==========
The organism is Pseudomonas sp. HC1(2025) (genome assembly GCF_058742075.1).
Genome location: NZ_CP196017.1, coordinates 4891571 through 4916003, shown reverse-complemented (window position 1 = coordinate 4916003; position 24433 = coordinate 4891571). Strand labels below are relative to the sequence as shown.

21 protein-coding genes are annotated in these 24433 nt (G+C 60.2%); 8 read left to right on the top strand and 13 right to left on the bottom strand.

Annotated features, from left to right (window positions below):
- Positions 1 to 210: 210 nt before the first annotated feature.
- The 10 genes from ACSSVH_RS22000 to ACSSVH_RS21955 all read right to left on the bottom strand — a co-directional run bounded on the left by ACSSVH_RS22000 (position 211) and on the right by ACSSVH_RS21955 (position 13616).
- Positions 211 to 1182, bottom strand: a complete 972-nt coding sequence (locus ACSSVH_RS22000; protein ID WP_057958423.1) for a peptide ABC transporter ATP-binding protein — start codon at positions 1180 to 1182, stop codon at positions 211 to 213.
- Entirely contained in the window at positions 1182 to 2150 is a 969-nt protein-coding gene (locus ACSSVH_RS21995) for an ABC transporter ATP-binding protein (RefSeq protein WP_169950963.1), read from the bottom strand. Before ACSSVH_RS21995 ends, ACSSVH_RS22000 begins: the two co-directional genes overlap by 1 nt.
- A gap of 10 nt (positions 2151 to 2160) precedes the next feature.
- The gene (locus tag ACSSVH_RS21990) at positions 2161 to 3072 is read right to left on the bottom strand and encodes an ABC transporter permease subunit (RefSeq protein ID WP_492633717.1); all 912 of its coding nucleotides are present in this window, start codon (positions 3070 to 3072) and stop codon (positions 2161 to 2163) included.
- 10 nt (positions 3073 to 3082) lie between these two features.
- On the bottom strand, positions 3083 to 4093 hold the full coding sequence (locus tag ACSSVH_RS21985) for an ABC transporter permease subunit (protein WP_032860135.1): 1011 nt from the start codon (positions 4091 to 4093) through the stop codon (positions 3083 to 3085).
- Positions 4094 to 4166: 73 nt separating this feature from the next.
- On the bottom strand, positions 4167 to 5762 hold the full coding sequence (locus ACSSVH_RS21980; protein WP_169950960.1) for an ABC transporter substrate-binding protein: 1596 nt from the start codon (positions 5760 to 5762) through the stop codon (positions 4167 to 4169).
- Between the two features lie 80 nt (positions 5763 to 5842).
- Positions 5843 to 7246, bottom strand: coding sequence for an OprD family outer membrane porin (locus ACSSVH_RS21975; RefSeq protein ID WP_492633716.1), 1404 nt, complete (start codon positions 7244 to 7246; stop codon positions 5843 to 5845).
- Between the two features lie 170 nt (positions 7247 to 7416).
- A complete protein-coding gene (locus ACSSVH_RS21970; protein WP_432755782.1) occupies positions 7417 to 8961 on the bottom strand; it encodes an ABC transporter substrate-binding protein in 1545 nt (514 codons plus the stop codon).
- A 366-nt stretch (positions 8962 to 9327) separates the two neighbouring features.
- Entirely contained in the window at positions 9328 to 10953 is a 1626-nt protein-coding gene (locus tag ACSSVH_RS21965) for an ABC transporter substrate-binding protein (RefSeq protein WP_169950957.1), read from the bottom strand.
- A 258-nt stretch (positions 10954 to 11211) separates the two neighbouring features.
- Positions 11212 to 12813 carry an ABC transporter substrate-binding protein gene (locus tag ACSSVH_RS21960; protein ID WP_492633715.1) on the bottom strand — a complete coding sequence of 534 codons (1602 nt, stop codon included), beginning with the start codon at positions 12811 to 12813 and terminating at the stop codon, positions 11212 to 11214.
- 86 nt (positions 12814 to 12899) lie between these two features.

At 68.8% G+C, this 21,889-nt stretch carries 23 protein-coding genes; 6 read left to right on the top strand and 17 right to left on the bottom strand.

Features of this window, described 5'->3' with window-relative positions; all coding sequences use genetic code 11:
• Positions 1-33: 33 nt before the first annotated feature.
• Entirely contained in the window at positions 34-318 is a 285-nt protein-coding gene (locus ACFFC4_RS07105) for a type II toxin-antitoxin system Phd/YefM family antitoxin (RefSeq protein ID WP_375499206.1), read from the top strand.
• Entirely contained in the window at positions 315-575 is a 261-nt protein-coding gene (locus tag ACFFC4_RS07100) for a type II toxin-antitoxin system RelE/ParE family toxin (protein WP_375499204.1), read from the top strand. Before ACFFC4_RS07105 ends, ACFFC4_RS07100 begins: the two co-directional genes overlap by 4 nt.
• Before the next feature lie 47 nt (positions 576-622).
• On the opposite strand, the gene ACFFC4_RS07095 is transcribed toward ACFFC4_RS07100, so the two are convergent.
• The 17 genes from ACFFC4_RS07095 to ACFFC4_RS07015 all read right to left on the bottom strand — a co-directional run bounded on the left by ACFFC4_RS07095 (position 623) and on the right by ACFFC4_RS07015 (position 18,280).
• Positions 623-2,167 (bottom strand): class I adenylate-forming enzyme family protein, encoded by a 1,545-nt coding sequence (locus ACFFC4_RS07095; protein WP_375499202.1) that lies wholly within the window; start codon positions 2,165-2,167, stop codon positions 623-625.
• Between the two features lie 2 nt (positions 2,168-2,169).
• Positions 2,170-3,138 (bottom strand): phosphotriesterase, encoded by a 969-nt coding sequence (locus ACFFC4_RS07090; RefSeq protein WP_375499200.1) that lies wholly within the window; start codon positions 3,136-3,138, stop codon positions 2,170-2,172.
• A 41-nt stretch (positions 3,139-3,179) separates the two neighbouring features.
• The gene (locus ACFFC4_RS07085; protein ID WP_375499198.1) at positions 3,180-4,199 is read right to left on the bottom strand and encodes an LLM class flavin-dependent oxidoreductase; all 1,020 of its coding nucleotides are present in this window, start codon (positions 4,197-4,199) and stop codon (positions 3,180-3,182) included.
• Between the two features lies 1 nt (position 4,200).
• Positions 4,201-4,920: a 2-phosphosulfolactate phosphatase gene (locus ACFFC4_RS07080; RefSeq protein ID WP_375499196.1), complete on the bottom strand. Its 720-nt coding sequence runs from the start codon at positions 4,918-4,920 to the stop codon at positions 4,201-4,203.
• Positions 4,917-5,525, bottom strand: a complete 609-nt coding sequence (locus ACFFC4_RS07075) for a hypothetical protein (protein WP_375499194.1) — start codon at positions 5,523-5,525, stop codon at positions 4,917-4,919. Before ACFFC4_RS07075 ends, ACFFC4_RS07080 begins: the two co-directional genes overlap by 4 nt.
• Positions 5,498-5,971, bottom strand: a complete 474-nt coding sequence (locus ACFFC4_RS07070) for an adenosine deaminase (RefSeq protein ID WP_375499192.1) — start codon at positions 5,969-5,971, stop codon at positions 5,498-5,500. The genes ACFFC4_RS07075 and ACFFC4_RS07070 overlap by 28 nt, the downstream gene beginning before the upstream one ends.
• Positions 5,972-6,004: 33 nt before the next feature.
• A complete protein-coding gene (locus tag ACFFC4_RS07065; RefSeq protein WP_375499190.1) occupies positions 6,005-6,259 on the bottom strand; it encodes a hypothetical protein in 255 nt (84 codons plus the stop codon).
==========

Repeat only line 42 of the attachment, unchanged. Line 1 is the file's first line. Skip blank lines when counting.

• A complete protein-coding gene (locus tag ACFFC4_RS07065; RefSeq protein WP_375499190.1) occupies positions 6,005-6,259 on the bottom strand; it encodes a hypothetical protein in 255 nt (84 codons plus the stop codon).